Megan: We don’t have a culture that’s built around foods and seasons becauce we don’t have to.
Matt: We’re not saying it’s terrible to eat that way and you shouldn’t do it. And you simply can’t cook like that in a restaurant. Even at a place like Lucia’s. There’s a volume that you do and you need enough product for that. With [320 Northeast], we’re in a position where we can do that.
We spend a lot of our time meeting farmers. A lot of our model is based on what farmers are trying to get rid of. I think a lot of people don’t realize that there is a huge excess of ingredients on farms. We partnered with a farm last year to do a bunch of canning and preserving with all their excess.
How have you transitioned from two incomes to relying solely on 320 Northeast? How many dinners are you hosting?
Megan: We’ve shrunk our lives and cut how we spend money on the random shit we’d buy when we had our big, fancy jobs. Typically, we do at least two private dinners, plus the Monday night dinners. So it’s about six dinners a month. It’s funny… people keep asking us what’s the real plan? Okay, that’s offensive. I had someone say to me yesterday, that’s interesting that you call this your business. But it is our business. It sustains us.
Matt: The reason we left our jobs was while we had money, we didn’t have the balance. You’re constantly working and always buying shit, but never using it. You’re just working all the time. For us, it got to the point where we had to ask ourselves, what’s enough? We started this to figure out how to make it enough for us. Honestly, we don’t need to be any bigger at this point. Where we’re at right now is enough for us. We’re happy and balanced. We can cook a couple dinners together a week and be happy and spend lots of time together. So that’s the big thing. When people ask, what are you really going to do?, honestly, we don’t know. We don’t have the answer to that. Enough for us to be happy and live.
Megan: And I think people like that story and want to be a part of it. People don’t really know what we’re doing here. We don’t broadcast it. So when people sign up for one of our dinners, it tells me that they’re interested in our story. The fact that people are talking about it is just crazy to me.
Matt: We’re just trying to cook simple food in a place we love and that’s really all there is to it. We’re not trying to be fancy, we’re not trying to blow people’s minds. We’re providing a place for people to step outside of themselves, put their phone down and have conversations.
What’s next for you?
Megan: Well… I think we actually have a space.
Matt: It’s literally a block from our house. Can we talk about that yet? No? Here’s what I will say. It’ll still be the same format, it will still be private, so it’s literally the same experience that we have at our house right now. Except it will not be at our house. It’ll be on the top floor of a building with a beautiful view of the city. The nice thing about it is that it’s actually a commercial space.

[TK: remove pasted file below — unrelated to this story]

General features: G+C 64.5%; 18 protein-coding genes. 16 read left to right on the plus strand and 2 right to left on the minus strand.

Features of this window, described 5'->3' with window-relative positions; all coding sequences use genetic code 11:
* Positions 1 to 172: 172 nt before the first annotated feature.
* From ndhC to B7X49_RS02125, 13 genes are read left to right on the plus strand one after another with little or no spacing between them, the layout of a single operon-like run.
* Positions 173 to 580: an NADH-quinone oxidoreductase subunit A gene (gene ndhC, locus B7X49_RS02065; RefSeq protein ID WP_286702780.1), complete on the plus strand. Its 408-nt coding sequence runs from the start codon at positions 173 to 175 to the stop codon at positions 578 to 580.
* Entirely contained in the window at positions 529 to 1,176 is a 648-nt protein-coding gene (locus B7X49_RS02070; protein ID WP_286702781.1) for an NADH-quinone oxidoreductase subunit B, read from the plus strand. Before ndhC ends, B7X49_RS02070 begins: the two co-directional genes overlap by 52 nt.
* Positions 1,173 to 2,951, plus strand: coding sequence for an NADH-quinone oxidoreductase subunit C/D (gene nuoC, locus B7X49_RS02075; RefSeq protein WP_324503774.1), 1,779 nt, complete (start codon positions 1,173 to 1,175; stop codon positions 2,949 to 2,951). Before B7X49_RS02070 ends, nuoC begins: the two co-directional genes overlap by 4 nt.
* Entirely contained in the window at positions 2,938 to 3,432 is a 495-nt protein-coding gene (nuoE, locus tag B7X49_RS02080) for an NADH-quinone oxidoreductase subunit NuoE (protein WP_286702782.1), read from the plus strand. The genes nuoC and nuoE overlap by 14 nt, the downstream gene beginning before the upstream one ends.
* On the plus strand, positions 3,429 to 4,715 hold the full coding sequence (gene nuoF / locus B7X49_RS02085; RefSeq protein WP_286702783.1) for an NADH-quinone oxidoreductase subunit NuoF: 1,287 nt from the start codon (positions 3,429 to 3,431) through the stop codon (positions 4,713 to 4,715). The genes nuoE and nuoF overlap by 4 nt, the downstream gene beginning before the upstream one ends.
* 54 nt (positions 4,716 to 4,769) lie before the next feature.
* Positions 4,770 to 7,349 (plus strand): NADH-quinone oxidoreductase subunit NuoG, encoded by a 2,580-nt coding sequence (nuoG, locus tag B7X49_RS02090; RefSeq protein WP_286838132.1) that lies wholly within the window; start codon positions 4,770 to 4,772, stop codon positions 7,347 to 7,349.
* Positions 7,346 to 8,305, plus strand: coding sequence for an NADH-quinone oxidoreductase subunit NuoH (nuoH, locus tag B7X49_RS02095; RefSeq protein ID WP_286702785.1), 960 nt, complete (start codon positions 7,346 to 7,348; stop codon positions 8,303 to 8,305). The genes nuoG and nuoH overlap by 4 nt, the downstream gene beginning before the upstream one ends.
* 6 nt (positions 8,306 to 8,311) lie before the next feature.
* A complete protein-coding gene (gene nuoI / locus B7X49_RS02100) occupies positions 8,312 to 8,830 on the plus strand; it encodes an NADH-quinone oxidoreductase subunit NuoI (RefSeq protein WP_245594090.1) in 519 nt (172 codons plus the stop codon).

Megan: We’re not moving because that’s what we need for it to be legal, but I think it’s just going to be easier to run a business next to other businesses versus trying to run a business out of our home.
Matt: There’s lots of rules that come with an association that are very limiting.
Megan: We’re really looking forward to having a six-burner gas range, too.
Wait, what do you have now?
Matt: Currently, we’re working with a four-burner electric stove. That’s it.
Megan: And we’re hoping to have a pantry space that doubles as a farmers market. Legally, anyone in Minneapolis can just be a farmers market. When we finally get to point where we’re producing extra, I’m hoping will be able to sell preserves or some of our vinegar projects. We’re just really excited about the space and I think it’s going to be a great thing to help us keep growing.
When do you plan on moving into that space?
Megan: The second week of June. May 18th is the last day we’ve sold at our house, so the plan is to take the first two weeks and…
Matt: Go on vacation.
Megan: Yes, definitely. Take a vacation. And then we’re going to get the place painted and get everything together. We figure we have three to five years to do what we're doing. At some point, other people will start doing this, too. And at some point, restaurants will start getting annoyed with the fact that we are doing this under the radar. And at some point, there will be pressure to make laws about it. So I feel like this is our window.
Matt: We’re constantly calling the health department and everything else, checking to see if this is still cool. We’re really trying to create the most legitimate business we can so that when we need to be something else, we’ll have all our ducks in a row. Right now, we’re in kind of a gray area and it’s risky because you never know.
Megan: What we have now is really not the end game, ultimately. There’s probably going to be a chapter two and a chapter three. Hopefully, a whole book.